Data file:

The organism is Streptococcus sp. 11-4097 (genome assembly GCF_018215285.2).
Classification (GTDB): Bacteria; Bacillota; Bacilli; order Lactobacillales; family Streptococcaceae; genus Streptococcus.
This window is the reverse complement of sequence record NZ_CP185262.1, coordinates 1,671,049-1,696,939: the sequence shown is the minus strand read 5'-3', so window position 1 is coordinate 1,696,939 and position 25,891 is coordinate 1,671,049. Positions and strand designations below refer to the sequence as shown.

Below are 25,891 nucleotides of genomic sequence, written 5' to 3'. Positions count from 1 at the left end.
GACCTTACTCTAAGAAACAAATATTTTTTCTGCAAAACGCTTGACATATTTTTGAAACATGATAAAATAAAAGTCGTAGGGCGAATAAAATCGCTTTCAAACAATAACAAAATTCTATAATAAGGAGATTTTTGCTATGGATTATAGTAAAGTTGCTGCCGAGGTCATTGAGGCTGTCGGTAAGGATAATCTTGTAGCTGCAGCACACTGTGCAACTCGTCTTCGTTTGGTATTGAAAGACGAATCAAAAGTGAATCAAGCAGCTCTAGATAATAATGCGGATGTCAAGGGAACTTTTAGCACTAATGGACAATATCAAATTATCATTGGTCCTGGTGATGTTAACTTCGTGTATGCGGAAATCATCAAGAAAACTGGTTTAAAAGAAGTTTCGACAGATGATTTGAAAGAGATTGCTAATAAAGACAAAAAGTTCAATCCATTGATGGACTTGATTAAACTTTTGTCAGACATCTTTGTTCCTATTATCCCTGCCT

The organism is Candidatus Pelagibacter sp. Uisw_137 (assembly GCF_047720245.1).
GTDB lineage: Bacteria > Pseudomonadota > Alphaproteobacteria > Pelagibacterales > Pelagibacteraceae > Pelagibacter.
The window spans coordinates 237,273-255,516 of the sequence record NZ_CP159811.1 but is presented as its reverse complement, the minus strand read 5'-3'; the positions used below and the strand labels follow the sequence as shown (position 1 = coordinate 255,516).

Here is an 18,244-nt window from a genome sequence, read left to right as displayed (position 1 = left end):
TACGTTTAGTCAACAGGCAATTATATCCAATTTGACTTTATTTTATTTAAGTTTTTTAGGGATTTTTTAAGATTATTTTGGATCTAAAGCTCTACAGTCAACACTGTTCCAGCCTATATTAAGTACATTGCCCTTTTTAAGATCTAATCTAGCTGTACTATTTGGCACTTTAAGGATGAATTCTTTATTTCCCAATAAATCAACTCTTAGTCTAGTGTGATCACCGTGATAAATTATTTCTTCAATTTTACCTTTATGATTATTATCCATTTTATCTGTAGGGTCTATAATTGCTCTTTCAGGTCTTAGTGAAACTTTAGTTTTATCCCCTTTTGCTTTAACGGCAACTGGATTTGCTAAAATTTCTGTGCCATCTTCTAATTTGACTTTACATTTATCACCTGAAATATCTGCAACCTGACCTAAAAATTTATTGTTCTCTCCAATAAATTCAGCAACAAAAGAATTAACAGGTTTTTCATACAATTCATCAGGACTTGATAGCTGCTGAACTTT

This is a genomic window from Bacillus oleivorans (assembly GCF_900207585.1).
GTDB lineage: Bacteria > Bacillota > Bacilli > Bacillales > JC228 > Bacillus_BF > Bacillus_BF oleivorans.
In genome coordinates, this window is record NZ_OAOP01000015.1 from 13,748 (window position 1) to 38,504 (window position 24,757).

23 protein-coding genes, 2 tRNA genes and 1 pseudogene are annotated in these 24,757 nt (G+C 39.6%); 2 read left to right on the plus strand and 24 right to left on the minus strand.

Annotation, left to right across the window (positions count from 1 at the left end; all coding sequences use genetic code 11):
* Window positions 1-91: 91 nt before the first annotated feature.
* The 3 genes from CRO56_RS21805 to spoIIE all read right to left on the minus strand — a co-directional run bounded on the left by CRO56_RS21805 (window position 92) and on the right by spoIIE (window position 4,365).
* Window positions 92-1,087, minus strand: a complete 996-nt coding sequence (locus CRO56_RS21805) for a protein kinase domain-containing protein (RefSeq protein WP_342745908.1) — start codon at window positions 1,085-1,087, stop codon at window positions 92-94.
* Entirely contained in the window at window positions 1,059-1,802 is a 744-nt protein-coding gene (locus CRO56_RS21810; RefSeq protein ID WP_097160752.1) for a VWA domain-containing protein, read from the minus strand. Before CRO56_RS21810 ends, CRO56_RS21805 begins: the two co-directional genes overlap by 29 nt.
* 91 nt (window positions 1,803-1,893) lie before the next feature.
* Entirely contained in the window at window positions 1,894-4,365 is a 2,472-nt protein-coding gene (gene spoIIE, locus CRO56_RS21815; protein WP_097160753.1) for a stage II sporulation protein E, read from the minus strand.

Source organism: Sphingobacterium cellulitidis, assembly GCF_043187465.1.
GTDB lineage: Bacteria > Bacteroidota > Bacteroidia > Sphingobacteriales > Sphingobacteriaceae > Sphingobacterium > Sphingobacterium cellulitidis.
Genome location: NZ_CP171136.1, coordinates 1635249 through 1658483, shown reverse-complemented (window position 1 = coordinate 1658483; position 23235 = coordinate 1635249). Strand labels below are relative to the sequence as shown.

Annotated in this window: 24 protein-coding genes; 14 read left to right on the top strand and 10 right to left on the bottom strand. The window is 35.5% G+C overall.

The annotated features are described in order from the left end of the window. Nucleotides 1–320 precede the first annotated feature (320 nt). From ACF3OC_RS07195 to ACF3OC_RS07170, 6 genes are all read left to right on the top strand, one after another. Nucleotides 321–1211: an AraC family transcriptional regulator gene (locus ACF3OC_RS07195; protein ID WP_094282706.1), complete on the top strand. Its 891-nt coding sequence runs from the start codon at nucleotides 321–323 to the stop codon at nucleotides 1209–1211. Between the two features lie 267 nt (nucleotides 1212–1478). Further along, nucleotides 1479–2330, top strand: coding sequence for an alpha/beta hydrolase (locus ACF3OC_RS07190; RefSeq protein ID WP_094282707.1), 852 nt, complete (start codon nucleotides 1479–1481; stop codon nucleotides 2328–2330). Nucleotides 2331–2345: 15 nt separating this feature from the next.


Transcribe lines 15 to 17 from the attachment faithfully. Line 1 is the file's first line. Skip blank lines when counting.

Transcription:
Annotation, left to right across the window (positions count from 1 at the left end; all coding sequences use genetic code 11):
* Window positions 1-91: 91 nt before the first annotated feature.
* The 3 genes from CRO56_RS21805 to spoIIE all read right to left on the minus strand — a co-directional run bounded on the left by CRO56_RS21805 (window position 92) and on the right by spoIIE (window position 4,365).